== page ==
Base 11 Space Challenge offers $1 million prize

The Base 11 Space Challenge is presenting the task for a student-led university team to design, build, and launch a liquid-propelled, single-stage rocket to an altitude of 100 kilometers by Dec. 30, 2021.
rocket

A team of Purdue students will attempt to build a rocket that can reach space — and win a $1 million prize.

The Base 11 Space Challenge is presenting the task for a student-led university team to design, build and launch a liquid-propelled, single-stage rocket to an altitude of 100 kilometers by Dec. 30, 2021.

Purdue was approached to participate in the competition, based on the reputation built by its Students for the Exploration and Development of Space (SEDS) chapter. The work accomplished on its “Boomie Zoomie” rocket drew attention: They built the first liquid-liquid rocket designed entirely by Purdue students for a competition with a goal of reaching 45,000 feet.

But that feat is not quite like reaching the Karman line, at the edge of space, 328,000-plus feet away. That’s exactly what Base 11 is spurring teams to do, using prizes over the course of a three-phase challenge to mark milestone achievements in the process, including design of the rocket, static testing of the engine, and smaller pop-up innovation challenges.

Few doubt how ambitious the competition’s goal is: Only one student team is known to have built a rocket that has reached the Karman line. But that stiff task only has sharpened the resolve for the group of 60-plus Purdue students who are involved in the estimated $600,000 project.

“There’s tremendous enthusiasm for it,” said Scott Meyer, the managing director at Maurice J. Zucrow Laboratories who hosted one of three safety sessions in October 2018 for teams interested in participating in the competition.

Even knowing the likelihood of securing $1 million. 

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Early concepts for the rocket

“It’s extremely ambitious. Whether we hit the altitude goal or not, the opportunity to get hands-on learning experience to test these high-pressure, high-flow systems is incredibly valuable,” said former SEDS president Chris Nilsen, now a design, build, test propulsion engineer and the student interface on the project. “Boomie Zoomie really did help, at least with the sizing and understanding what needs to be done for this one. We may not have the highest-flying rocket; we’re going to have the best-performing engine, though.” 

Stephen Heister, the Raisbeck Engineering Distinguished Professor for Engineering and Technology Integration, is the principal investigator on the project and is teaching a senior capstone design course this fall. The course will aim toward designing the Base 11 rocket, with industry mentors in each specific area of design — propulsion (engine, igniter), avionics, controls, and feed systems — to offer additional insight and guidance to students. The Purdue Space Program group, formerly SEDS, would be responsible for structures, recovery, ground support, and testing support.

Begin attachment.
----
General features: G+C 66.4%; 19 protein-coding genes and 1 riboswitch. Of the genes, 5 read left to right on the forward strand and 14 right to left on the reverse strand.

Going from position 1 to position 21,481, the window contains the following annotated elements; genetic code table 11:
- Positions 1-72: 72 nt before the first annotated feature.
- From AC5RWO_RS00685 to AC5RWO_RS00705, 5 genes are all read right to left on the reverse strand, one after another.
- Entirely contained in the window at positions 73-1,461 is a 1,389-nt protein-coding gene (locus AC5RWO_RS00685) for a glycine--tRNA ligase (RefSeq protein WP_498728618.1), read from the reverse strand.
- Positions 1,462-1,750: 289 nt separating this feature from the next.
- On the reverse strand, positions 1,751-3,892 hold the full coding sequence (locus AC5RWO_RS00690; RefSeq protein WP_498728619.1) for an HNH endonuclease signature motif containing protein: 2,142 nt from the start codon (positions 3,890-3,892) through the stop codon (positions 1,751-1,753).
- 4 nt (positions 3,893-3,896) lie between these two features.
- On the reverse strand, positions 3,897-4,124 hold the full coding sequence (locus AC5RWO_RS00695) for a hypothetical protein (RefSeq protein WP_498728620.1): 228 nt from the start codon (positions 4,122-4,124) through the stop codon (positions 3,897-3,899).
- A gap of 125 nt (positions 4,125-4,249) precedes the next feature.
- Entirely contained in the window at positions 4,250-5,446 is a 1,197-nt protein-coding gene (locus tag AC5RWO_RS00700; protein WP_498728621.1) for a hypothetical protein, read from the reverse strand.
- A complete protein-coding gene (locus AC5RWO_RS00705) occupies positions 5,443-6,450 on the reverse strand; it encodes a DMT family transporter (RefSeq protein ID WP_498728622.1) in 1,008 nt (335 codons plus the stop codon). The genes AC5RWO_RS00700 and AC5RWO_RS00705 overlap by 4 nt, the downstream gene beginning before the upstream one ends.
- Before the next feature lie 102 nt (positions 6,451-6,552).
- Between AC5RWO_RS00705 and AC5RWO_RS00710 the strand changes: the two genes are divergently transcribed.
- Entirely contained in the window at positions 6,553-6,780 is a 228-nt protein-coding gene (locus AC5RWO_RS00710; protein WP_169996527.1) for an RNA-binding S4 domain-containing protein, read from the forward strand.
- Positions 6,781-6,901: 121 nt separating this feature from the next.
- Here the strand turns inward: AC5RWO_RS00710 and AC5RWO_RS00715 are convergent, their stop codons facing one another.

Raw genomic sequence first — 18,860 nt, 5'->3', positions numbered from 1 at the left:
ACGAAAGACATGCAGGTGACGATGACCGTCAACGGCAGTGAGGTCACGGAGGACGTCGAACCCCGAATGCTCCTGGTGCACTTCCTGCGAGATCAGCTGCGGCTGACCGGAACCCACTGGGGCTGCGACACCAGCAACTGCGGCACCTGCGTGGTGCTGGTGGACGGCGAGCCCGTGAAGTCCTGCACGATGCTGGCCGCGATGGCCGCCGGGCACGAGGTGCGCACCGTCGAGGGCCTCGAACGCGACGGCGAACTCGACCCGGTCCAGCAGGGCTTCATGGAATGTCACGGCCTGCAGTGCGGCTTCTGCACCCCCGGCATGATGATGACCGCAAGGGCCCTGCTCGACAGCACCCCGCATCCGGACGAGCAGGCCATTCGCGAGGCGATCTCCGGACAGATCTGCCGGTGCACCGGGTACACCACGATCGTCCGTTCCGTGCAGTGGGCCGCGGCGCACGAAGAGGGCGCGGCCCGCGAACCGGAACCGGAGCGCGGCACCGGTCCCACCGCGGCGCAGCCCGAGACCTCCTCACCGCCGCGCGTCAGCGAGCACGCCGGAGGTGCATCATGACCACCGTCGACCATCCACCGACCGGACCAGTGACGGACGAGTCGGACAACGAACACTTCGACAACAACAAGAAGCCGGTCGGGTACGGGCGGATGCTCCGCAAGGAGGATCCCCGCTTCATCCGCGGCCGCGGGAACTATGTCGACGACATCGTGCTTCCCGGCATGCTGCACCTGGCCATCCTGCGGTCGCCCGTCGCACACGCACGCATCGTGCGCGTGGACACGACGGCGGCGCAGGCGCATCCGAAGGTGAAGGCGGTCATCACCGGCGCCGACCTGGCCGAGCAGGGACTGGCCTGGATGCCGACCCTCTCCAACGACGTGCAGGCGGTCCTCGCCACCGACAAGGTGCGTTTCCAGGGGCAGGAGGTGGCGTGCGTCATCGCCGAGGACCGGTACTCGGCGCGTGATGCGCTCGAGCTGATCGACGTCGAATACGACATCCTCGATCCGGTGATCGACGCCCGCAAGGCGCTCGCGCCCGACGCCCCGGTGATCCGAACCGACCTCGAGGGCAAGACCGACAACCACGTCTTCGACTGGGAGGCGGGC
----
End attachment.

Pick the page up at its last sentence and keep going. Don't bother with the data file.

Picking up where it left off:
Li Qiao, an associate professor in AAE; Scott Sudhoff, the Michael and Katherine Birck Professor of Electrical and Computer Engineering; James Goppert, a visiting assistant professor in AAE; Meyer; and Mark Grubelich, a distinguished member of the technical staff at Sandia National Labs, will be advisors on the project.

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Students in Professor Stephen Heister's AAE450 class are working on the Base 11 Space Challenge project, designing, building and ultimately launching a liquid-propelled rocket.

“We think it is important for Purdue to support this competition due to our reputation in propulsion and the great learning opportunities it provides our students,” Heister said.

The competition has built-in deadlines to keep the teams’ progress moving. The first was in March 2019, a Phase 1 preliminary design deadline. The next is March 2020 for Phase 2, the critical design deadline. Heister’s AAE450 class this semester will get through critical design review, and the subsequent courses will focus on refining designs, developing testing plans, executing tests, sourcing components, making components, planning and preparing for launch activities, assembling the rocket and, ultimately, launching.

The first launch window is May 2020, according to Base 11, but it’s unlikely many teams will be ready by that date, Meyer said.

But the entire process, even though lofty deadlines, are in line with Base 11’s goal. It’s a non-profit workforce and entrepreneur development company with a mission to “dramatically increase STEM talent in the U.S. with greater representation and inclusion of women and minorities,” according to its website. Part of the competition includes an outreach component, and Purdue’s team anticipates collaborating with a high school on potential payload, among other things.